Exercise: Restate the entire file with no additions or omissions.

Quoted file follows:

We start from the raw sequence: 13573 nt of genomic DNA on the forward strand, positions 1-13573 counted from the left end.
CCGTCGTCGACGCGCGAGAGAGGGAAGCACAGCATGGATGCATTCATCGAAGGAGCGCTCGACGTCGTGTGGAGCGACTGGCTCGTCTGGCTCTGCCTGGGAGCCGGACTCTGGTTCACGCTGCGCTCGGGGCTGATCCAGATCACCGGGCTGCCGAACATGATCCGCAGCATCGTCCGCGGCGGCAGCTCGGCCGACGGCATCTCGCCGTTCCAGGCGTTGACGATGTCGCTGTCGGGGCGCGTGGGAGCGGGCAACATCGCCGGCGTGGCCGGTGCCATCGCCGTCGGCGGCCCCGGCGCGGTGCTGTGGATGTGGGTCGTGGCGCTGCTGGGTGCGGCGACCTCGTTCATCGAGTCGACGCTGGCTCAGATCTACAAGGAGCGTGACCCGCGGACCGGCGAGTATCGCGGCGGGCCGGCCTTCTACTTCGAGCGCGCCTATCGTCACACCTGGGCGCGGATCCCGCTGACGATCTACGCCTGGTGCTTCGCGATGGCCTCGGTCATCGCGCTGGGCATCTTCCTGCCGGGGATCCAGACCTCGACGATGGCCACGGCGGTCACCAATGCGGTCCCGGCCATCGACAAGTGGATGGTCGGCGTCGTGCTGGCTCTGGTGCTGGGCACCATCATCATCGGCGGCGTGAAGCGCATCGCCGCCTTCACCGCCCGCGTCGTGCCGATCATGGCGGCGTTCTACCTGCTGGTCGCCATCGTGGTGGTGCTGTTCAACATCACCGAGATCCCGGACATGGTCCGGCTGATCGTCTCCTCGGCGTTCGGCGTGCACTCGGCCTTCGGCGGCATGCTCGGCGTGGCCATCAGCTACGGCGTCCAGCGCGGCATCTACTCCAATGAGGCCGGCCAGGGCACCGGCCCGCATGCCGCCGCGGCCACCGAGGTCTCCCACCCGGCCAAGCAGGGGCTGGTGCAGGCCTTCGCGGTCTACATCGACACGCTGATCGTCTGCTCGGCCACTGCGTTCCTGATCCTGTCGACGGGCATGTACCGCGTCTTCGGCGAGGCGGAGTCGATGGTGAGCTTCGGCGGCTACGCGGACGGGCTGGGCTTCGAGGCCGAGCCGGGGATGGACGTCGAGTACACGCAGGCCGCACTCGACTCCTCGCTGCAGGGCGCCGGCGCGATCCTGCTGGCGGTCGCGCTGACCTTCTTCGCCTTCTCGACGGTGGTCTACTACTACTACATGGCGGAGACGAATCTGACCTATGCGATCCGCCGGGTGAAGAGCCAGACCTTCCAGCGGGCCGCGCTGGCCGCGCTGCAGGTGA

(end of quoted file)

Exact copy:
We start from the raw sequence: 13573 nt of genomic DNA on the forward strand, positions 1-13573 counted from the left end.
CCGTCGTCGACGCGCGAGAGAGGGAAGCACAGCATGGATGCATTCATCGAAGGAGCGCTCGACGTCGTGTGGAGCGACTGGCTCGTCTGGCTCTGCCTGGGAGCCGGACTCTGGTTCACGCTGCGCTCGGGGCTGATCCAGATCACCGGGCTGCCGAACATGATCCGCAGCATCGTCCGCGGCGGCAGCTCGGCCGACGGCATCTCGCCGTTCCAGGCGTTGACGATGTCGCTGTCGGGGCGCGTGGGAGCGGGCAACATCGCCGGCGTGGCCGGTGCCATCGCCGTCGGCGGCCCCGGCGCGGTGCTGTGGATGTGGGTCGTGGCGCTGCTGGGTGCGGCGACCTCGTTCATCGAGTCGACGCTGGCTCAGATCTACAAGGAGCGTGACCCGCGGACCGGCGAGTATCGCGGCGGGCCGGCCTTCTACTTCGAGCGCGCCTATCGTCACACCTGGGCGCGGATCCCGCTGACGATCTACGCCTGGTGCTTCGCGATGGCCTCGGTCATCGCGCTGGGCATCTTCCTGCCGGGGATCCAGACCTCGACGATGGCCACGGCGGTCACCAATGCGGTCCCGGCCATCGACAAGTGGATGGTCGGCGTCGTGCTGGCTCTGGTGCTGGGCACCATCATCATCGGCGGCGTGAAGCGCATCGCCGCCTTCACCGCCCGCGTCGTGCCGATCATGGCGGCGTTCTACCTGCTGGTCGCCATCGTGGTGGTGCTGTTCAACATCACCGAGATCCCGGACATGGTCCGGCTGATCGTCTCCTCGGCGTTCGGCGTGCACTCGGCCTTCGGCGGCATGCTCGGCGTGGCCATCAGCTACGGCGTCCAGCGCGGCATCTACTCCAATGAGGCCGGCCAGGGCACCGGCCCGCATGCCGCCGCGGCCACCGAGGTCTCCCACCCGGCCAAGCAGGGGCTGGTGCAGGCCTTCGCGGTCTACATCGACACGCTGATCGTCTGCTCGGCCACTGCGTTCCTGATCCTGTCGACGGGCATGTACCGCGTCTTCGGCGAGGCGGAGTCGATGGTGAGCTTCGGCGGCTACGCGGACGGGCTGGGCTTCGAGGCCGAGCCGGGGATGGACGTCGAGTACACGCAGGCCGCACTCGACTCCTCGCTGCAGGGCGCCGGCGCGATCCTGCTGGCGGTCGCGCTGACCTTCTTCGCCTTCTCGACGGTGGTCTACTACTACTACATGGCGGAGACGAATCTGACCTATGCGATCCGCCGGGTGAAGAGCCAGACCTTCCAGCGGGCCGCGCTGGCCGCGCTGCAGGTGA